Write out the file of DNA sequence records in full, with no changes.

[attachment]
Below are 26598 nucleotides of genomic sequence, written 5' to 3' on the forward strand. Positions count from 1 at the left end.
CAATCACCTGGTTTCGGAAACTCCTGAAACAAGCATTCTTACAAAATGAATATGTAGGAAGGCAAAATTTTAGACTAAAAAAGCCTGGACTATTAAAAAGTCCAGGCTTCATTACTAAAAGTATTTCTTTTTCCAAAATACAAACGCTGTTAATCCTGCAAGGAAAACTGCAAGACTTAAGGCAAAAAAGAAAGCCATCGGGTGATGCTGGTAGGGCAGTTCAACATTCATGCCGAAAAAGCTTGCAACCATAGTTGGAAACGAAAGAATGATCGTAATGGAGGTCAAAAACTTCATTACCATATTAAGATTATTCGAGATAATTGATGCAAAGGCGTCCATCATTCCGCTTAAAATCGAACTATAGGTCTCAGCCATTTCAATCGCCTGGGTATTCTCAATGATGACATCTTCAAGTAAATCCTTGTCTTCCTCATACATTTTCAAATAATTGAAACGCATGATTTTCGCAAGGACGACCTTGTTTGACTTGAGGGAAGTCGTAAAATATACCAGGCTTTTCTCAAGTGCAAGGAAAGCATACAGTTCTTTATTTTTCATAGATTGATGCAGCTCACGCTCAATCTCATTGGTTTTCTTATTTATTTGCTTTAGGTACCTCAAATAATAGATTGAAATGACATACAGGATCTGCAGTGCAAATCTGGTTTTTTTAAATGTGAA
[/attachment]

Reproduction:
Below are 26598 nucleotides of genomic sequence, written 5' to 3' on the forward strand. Positions count from 1 at the left end.
CAATCACCTGGTTTCGGAAACTCCTGAAACAAGCATTCTTACAAAATGAATATGTAGGAAGGCAAAATTTTAGACTAAAAAAGCCTGGACTATTAAAAAGTCCAGGCTTCATTACTAAAAGTATTTCTTTTTCCAAAATACAAACGCTGTTAATCCTGCAAGGAAAACTGCAAGACTTAAGGCAAAAAAGAAAGCCATCGGGTGATGCTGGTAGGGCAGTTCAACATTCATGCCGAAAAAGCTTGCAACCATAGTTGGAAACGAAAGAATGATCGTAATGGAGGTCAAAAACTTCATTACCATATTAAGATTATTCGAGATAATTGATGCAAAGGCGTCCATCATTCCGCTTAAAATCGAACTATAGGTCTCAGCCATTTCAATCGCCTGGGTATTCTCAATGATGACATCTTCAAGTAAATCCTTGTCTTCCTCATACATTTTCAAATAATTGAAACGCATGATTTTCGCAAGGACGACCTTGTTTGACTTGAGGGAAGTCGTAAAATATACCAGGCTTTTCTCAAGTGCAAGGAAAGCATACAGTTCTTTATTTTTCATAGATTGATGCAGCTCACGCTCAATCTCATTGGTTTTCTTATTTATTTGCTTTAGGTACCTCAAATAATAGATTGAAATGACATACAGGATCTGCAGTGCAAATCTGGTTTTTTTAAATGTGAA